The home improvement market is flourishing, in large part due to the pandemic’s impact on consumer lifestyle. More than a year of lockdown, schooling and working from home and putting off travel have definitely shaped the way we look at our homes, and here are some of the top trends to emerge:
Home As Sanctuary. With the outside world sometimes chaotic, people not only want - they NEED home to feel calming and comfortable. That means bringing in soft rugs that feel comfy on bare feet, adding soft ambient lighting, bringing the outside in with green plants and textures like faux fur and fleece.
Vacation At Home. For a lot of us, travel is being put on pause. And that means we’re trying to scratch that itch to roam by bringing some vacay vibes into the home. Consumers are revamping their outdoor living spaces with resort-style furnishings, adding outdoor lighting, installing pools, deck and hot tubs in ever increasing numbers.
WFH Life. Many businesses have either made remote working a permanent thing or given employees the option to work from home - so posting up at the kitchen counter will no longer cut it for the long haul of WFH life. More consumers are creating designated space in the home to work, bringing in rugs to help with audio for all those Zoom calls, portable storage and window treatments to control lighting.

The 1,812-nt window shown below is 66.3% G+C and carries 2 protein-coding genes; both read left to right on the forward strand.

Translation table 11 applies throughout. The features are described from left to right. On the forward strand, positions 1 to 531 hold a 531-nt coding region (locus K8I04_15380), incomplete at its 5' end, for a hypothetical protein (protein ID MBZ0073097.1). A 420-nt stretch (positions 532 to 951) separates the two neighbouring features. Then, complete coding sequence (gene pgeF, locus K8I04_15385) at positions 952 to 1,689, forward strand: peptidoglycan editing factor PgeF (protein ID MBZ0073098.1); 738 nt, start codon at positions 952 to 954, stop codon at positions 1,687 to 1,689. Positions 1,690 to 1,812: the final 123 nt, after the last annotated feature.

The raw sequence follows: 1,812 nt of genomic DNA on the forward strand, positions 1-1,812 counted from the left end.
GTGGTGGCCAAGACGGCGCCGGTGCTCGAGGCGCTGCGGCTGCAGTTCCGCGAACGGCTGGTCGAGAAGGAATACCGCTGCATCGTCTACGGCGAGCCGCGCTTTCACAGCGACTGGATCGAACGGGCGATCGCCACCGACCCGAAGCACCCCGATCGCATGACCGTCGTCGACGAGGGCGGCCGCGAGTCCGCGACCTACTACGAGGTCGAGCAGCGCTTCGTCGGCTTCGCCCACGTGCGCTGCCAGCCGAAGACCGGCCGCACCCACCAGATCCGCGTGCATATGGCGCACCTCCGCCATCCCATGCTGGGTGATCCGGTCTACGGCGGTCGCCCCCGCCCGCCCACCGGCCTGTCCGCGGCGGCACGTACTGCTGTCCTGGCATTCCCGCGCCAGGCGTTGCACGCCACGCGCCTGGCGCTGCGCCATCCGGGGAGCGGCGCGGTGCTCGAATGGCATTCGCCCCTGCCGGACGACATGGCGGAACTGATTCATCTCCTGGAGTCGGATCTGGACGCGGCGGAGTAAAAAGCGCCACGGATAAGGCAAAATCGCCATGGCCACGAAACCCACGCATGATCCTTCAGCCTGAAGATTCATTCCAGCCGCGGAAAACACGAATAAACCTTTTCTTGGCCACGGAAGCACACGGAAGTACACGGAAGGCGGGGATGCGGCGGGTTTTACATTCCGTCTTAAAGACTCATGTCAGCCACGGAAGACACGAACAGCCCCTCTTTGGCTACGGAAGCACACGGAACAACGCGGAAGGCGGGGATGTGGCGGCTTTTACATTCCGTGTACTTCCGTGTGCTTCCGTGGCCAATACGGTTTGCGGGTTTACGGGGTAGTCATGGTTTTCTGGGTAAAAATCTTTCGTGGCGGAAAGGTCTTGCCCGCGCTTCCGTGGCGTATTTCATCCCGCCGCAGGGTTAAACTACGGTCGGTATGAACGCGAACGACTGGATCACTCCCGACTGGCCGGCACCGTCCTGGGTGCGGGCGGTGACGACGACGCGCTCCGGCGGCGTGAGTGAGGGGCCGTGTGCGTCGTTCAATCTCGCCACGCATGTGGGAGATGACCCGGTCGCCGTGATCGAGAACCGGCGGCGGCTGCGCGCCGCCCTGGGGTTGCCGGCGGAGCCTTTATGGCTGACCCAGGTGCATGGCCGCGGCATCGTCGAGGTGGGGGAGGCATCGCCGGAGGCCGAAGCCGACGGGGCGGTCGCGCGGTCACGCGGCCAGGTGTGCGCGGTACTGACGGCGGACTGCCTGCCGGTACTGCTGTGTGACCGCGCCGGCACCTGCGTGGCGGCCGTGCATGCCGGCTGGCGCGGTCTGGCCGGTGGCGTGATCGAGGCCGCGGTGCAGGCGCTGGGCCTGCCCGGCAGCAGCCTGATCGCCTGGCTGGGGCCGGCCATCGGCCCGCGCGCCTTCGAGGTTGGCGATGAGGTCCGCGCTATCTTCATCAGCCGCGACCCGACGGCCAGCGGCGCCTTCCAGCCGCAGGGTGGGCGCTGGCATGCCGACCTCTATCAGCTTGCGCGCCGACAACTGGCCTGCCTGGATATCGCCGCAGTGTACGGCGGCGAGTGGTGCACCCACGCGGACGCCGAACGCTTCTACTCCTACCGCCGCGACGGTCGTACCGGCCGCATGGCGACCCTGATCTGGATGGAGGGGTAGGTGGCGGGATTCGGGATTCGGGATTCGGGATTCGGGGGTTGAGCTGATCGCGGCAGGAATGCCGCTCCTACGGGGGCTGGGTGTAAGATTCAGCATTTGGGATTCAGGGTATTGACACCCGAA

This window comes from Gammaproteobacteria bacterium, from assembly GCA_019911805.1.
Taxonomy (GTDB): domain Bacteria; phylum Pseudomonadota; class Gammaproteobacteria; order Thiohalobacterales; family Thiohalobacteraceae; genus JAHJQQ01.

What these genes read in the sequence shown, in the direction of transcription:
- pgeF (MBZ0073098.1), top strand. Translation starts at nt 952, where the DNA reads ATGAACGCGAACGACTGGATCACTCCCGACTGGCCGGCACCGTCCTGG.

Repeat After Me: Japandi. It might sound like some new Asian fusion restaurant in town, but “Japandi” is a growing design movement that is a blend of Scandinavian and Japanese design. Tracing back to the “hygge” style that is all about comfort and coziness, Japandi is minimalist clean design but with warm touches.
Not Your Grandma’s Cottagecore. Another trending design movement is “cottagecore”, which harkens back to a simpler life. It’s an interior escape from all the technology around us marked by cozy interiors, soothing floral patterns, soft inviting lighting and oversized chairs - the kind of environment where turning away from screens and reading a book, working a crossword, knitting and disconnecting.